Aragorn straightened up, pushing his hair out of his eyes,
wiping the sweat from his forehead with his forearm. His eyes stung, and he
wondered vaguely if it was from the perspiration dripping into them, or from
the tears he was desperately trying to keep at bay. Sighing deeply and stretching
the cramp from his back, he pulled another body into the long line of them
already stretching across the plain. The golden hair was matted with blood,
the blue eyes open and unseeing, the armor covered in black orc blood. Aragorn
smiled humorlessly. Whoever this elf was, he thought to himself, he took
out a great number of the enemy before being felled himself.
Wordlessly a young Rohirrim working to his right handed him a clean, wet
cloth, and Aragorn carefully wiped the blood from the elf's face. Pushing
the hair back off the forehead, he took the offered bowl and ran the water
over the golden locks, rinsing out as much blood as he could. Another young
boy had brought the elf's bow from where it had been found next to its slain
owner, and Aragorn closed the elf's eyes, laying the bow on his chest and
crossing his arms over it. "May your spirit find its way safely to the Halls
of Mandos." He whispered softly in Elvish, the prayer for the firstborn now
so automatic he barely even noticed he was saying it.
The Battle of Helm's Deep was now more than a day past, and though a victory,
had been bought with the lives of many immortals. The Rohirrim had been working
side by side with the surviving elves to give at least a somewhat fitting
memorial to the fallen elves. Though mass graves were not the norm in elven
burials, they knew they had little choice. When word reached Sauron about
the failure at Helm's Deep, the viciousness of his retaliation would be like
no other. The next stage of the war would take place in Gondor, and Aragorn
knew they needed to be on their way to Minas Tirith within a few days. But
neither was anyone willing to just leave the fallen to the scavengers. It
was quickly decided a mass grave would be better than no grave at all, and
he hoped the dead would understand.
Glancing up from his work, he looked down the line of perfectly lined up
bodies, to see Legolas, his hair plastered to his sweaty face, trying to move
a rock far too large for himself, refusing the help several Rohirrim were
trying to offer. Though everyone had worked through the day after the battle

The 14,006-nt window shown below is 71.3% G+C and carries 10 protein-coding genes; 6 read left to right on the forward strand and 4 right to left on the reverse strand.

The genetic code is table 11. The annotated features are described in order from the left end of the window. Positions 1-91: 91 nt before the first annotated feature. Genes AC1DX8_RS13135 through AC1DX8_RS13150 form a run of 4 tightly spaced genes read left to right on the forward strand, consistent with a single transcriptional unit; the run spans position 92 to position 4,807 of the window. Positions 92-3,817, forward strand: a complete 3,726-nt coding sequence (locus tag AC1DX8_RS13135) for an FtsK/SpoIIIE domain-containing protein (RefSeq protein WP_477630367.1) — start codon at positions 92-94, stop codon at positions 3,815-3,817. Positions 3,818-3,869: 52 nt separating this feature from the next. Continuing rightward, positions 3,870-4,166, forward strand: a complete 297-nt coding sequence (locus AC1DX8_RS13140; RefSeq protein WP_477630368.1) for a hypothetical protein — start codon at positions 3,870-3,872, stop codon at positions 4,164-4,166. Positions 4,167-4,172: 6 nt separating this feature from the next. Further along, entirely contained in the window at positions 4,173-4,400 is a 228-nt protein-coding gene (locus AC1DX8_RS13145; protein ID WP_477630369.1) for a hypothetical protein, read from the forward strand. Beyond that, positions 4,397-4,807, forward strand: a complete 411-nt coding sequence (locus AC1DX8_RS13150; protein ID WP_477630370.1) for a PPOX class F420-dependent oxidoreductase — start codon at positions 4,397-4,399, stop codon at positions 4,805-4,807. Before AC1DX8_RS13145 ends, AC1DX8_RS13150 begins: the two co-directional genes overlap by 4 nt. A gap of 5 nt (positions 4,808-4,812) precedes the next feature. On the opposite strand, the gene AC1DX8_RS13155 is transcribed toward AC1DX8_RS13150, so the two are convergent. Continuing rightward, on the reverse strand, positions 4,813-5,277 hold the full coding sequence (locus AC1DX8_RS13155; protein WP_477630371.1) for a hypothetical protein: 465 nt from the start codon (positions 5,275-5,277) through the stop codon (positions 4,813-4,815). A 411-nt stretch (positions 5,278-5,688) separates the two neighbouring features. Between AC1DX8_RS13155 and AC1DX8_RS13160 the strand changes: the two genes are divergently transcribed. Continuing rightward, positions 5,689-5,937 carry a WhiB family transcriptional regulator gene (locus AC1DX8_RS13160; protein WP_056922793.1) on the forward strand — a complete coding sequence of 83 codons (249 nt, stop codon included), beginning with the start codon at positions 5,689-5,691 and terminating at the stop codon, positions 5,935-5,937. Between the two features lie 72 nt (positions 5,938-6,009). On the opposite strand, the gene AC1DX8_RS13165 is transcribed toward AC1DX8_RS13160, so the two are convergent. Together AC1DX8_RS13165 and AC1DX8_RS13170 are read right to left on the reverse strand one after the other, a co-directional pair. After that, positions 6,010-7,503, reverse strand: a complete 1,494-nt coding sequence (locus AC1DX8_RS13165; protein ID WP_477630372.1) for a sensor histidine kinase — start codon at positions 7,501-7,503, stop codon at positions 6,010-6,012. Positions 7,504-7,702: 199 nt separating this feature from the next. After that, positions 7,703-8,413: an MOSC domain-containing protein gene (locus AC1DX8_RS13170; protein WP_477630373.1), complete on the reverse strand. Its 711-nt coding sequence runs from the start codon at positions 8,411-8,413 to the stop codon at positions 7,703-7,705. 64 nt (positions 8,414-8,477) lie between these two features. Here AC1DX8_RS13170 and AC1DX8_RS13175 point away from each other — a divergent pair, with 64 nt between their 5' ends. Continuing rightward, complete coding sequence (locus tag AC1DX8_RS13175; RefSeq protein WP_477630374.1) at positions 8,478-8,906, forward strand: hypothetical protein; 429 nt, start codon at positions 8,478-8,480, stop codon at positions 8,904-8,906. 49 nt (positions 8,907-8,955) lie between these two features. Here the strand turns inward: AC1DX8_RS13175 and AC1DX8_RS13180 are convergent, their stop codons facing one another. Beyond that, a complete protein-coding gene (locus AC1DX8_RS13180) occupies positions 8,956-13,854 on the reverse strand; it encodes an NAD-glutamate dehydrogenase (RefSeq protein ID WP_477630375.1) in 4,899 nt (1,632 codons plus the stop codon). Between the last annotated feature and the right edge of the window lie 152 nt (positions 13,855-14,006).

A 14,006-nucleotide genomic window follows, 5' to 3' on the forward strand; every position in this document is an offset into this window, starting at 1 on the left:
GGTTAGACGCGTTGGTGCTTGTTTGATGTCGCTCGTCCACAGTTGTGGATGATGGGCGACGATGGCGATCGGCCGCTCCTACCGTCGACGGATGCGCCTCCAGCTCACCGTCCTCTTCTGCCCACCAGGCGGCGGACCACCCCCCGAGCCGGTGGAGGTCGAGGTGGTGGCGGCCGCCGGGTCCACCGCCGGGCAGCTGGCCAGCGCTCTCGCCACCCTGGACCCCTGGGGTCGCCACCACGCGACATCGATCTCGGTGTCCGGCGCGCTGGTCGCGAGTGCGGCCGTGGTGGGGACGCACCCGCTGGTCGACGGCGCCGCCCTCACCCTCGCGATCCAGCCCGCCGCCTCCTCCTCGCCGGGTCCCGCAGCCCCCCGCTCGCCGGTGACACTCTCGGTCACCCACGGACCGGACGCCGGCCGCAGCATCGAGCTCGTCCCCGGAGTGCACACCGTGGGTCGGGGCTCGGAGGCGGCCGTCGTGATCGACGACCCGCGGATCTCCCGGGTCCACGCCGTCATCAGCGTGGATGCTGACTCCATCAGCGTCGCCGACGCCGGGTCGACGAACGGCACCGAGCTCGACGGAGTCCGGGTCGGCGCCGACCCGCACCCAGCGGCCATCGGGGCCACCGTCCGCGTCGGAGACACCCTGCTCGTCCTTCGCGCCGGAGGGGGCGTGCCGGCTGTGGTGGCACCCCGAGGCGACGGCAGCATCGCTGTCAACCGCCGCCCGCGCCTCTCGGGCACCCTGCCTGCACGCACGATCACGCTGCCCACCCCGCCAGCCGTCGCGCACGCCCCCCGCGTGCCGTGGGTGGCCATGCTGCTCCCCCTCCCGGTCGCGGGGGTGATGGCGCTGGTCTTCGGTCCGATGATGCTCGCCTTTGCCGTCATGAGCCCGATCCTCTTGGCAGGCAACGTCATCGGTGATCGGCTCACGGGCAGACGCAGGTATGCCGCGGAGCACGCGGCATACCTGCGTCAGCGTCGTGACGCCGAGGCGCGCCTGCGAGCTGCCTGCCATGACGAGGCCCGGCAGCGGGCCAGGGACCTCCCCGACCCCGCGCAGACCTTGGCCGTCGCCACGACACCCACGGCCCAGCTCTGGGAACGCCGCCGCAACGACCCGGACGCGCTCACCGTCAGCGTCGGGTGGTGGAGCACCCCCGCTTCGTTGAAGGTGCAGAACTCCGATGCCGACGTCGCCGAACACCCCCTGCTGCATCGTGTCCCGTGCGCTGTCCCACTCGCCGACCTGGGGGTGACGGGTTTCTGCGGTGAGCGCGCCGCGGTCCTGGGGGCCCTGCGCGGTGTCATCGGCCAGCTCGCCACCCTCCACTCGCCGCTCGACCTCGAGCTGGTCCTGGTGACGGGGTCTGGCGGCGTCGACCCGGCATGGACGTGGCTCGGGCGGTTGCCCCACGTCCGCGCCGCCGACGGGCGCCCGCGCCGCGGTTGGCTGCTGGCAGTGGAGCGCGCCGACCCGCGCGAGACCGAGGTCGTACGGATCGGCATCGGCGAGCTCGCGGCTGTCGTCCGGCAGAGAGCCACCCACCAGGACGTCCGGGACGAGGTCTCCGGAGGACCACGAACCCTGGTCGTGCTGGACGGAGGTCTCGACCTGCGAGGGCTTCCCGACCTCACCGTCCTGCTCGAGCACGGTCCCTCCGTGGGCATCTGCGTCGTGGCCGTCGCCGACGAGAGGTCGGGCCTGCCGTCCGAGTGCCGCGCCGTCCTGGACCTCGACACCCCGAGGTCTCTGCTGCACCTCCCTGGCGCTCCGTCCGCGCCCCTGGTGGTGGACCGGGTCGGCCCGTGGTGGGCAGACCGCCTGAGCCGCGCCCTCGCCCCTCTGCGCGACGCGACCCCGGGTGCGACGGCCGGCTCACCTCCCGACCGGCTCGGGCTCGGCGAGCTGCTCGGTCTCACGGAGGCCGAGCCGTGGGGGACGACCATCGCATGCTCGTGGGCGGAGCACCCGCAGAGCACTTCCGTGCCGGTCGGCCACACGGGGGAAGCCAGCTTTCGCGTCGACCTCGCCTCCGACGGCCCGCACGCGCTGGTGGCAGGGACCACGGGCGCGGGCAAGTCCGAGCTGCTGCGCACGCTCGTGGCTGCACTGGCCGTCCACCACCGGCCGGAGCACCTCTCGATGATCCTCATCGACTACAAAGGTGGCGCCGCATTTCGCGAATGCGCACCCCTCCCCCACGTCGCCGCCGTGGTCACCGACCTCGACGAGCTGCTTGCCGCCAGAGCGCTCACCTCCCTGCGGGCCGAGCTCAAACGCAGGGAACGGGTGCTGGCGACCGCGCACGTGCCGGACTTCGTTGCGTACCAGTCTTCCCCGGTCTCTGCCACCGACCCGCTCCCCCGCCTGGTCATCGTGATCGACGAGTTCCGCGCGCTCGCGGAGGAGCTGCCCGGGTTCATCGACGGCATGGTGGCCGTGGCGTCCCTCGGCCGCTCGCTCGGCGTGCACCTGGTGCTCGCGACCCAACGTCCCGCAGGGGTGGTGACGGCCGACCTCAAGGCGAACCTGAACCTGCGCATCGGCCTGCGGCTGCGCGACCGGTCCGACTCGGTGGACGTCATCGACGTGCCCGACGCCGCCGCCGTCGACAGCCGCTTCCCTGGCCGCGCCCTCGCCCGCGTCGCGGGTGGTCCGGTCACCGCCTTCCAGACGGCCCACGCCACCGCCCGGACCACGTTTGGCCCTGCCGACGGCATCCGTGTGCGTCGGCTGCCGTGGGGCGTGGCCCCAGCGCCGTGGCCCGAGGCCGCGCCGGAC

was won, most had taken at least a short break to rest when night fell. But
Legolas had insisted on working through the night, working by torchlight,
dragging bodies, saying prayers, moving rocks over those who had been prepared
for the journey. Though elves could go far longer without rest than mortals
could, Aragorn could see Legolas had reached the end of even elven strength,
the loss of so many of his kin pressing down on him, a killing weight.
Moving to his side, Aragorn gently removed Legolas' hands from the rock
he was trying to move, noting with dismay the bleeding cuts and bruises all
across his fingers and hands, the normally perfect nails jagged and torn.
The elf had clearly been pushing himself far beyond his body's endurance to
stand, and was paying the price.
He tried to pull away from the man, but his strength was quickly fading.
"Aragorn, I must...."
"The only thing you must do is rest, Legolas." He interrupted, motioning
to a young Rohirrim. The boy moved closer, handing Aragorn a bowl of clean
water. Pulling his friend down to sit on the hard packed ground, the man lowered
Legolas' hands into the warm water, gently rubbing the dirt and blood off.
Legolas for once did not protest, staring across the lines of bodies blankly,
seeming not to see them.
"So many...." He said softly. "So many were taken from us."
Aragorn said nothing, continuing his attentions on the elf's battered hands.
Those were the first words he had spoken in hours, and Aragorn knew his grief
was like no one else's. Gently drying off the soft skin, he took a small jar
from a pocket in his tunic and rubbed the soothing ointment into the elf's
hands. Legolas said nothing else, glancing at Aragorn, his blue eyes wide
The two friends sat side by side for several minutes. Legolas seemed unwilling
to speak any further, and Aragorn did not know what to say to him. What kind
of condolences can be offered when a friend has just witnessed the slaughter
of hundreds of his kin, many of which were his friends?
Finally he stood, and lifting the elf to his feet, gently pushed him toward
the wall. "Take some rest, Legolas. We shall continue on without you."
"Yes you can. If you refuse to rest, at least get away for a few minutes.
Get something to eat, you have eaten nothing all day."
Legolas looked uncertainly at the elves still awaiting their turns, then
at Aragorn. Sighing deeply, he nodded, heading toward the Deep. It would be
hours yet before their task was completed, and he knew he would not last that
A Rohirrim girl ran up to him and offered him a plate of food. With a strained
smile, he took it, finding a quiet corner just inside the ruined walls to